java map getting incompatible types with child class of an abstract class

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I'm trying to create a map like this

Map<String, Class<abstractClass>> map = HashMap<String, Class<abstractClass>>();

For its input, I tried

map.put("exampleString", childClass.class);

But this doesn't work, the IDE says wrong 2nd argument type.

Found: java.lang.Class<childClass>, required java.lang.Class<abstractClass>

Even though there's an inheritance relationship between them. Does anyone know how to solve this problem?

Thanks in advance!

You need a generic wildcard:

Class<? extends abstractClass>

This is because generic parameters by default are invariant. You could only put abstractClass.class in the map before the change.

By adding <? extends abstractClass>, you are making the generic parameter contravariant. In other situations, you can change extends to super to achieve covariance. There is an acronym for remembering when to use extends and when to use super, called PECS.

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It looks to me that the childClass.class does not extend / implement the abstract class.

Please show the childClass signature.

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Are you sure you don't just want:

Map<String, abstractClass> map = HashMap<String, abstractClass>();
map.put("exampleString", childClass);

?

What you have is you are taking the actual meta signature of the class and putting it into a map, instead of the actual reference to a class

Generics and Overcoming Type Erasure on the JVM, See the limitations of using parameterized types on the JVM, most importantly Generics is the direct Java implementation of template classes. Object object = objects.get(0); String string = (String) object; // Explicit casting required for sure whether any element of the list is of type T or a subclass of T. So you just get the less specialized type Response as result of foo2, which doesn't work with foo3. Note that this automatic deduction is necessary because the type parameters RS are independent for every method. Nobody guarantees that they refer to the same type in the whole class.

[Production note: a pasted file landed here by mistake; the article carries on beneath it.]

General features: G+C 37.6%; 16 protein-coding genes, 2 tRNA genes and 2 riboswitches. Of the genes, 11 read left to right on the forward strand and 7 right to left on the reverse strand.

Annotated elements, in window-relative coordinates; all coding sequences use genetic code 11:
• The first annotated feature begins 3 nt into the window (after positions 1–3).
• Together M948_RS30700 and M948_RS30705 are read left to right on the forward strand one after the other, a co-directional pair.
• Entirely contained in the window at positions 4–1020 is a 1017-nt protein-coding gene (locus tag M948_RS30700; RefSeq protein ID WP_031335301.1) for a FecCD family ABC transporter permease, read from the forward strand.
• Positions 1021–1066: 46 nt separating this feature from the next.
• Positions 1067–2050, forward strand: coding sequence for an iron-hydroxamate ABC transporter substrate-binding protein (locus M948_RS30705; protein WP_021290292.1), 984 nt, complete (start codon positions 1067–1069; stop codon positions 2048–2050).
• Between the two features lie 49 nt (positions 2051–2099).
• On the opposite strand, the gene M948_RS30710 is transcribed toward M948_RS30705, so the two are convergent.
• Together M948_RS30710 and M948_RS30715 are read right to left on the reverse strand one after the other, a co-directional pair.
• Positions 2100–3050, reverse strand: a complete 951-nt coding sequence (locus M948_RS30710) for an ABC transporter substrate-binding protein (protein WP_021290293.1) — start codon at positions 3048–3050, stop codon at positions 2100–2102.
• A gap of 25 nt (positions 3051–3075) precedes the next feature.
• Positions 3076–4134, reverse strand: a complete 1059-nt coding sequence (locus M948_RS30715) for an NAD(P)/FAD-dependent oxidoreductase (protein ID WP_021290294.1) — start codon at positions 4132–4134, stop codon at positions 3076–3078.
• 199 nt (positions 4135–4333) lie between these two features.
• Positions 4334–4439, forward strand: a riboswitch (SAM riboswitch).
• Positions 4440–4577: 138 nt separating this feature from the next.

Actually I solved this problem by changing

Class<abstractClass> 

into

Class<? extends abstractClass>

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Java Programming Tutorial on Generics, The class or method designers can be generic about types in the definition, The primary usage of generics is to abstract over types for the Collection Framework. Collection<? extends E> c) public E get(int index) public E remove​(int index) . error: incompatible types: int cannot be converted to String // JDK 7 introduces  Any object reference can be assigned to a reference variable of the type Object, because the Object class is a superclass of every Java class. There can be 2 casting java scenarios · Upcasting · Downcasting. When we cast a reference along the class hierarchy in a direction from the root class towards the children or subclasses, it is a downcast.

java.util (Java Platform SE 7 ), This class provides a skeletal implementation of the Map interface, to minimize ListResourceBundle is an abstract subclass of ResourceBundle that manages  @MartinMaat what kind of context are you missing? "No class to feature the events" what? the Event class features the events. "no subscriptions" subscription is done after the event types are added in the constructor.

Comments
  • Unrelated: please follow Java naming conventions. Class names go UpperCase always.
  • public class childClass extends abstractClass
  • I want to get the class type I would use with different input of strings, instead of objects. So I think I have to use Class<> and .class..?
  • With this implementation, I get expression expected from the childClass part.
  • Try this: Class<? extends abstractClass>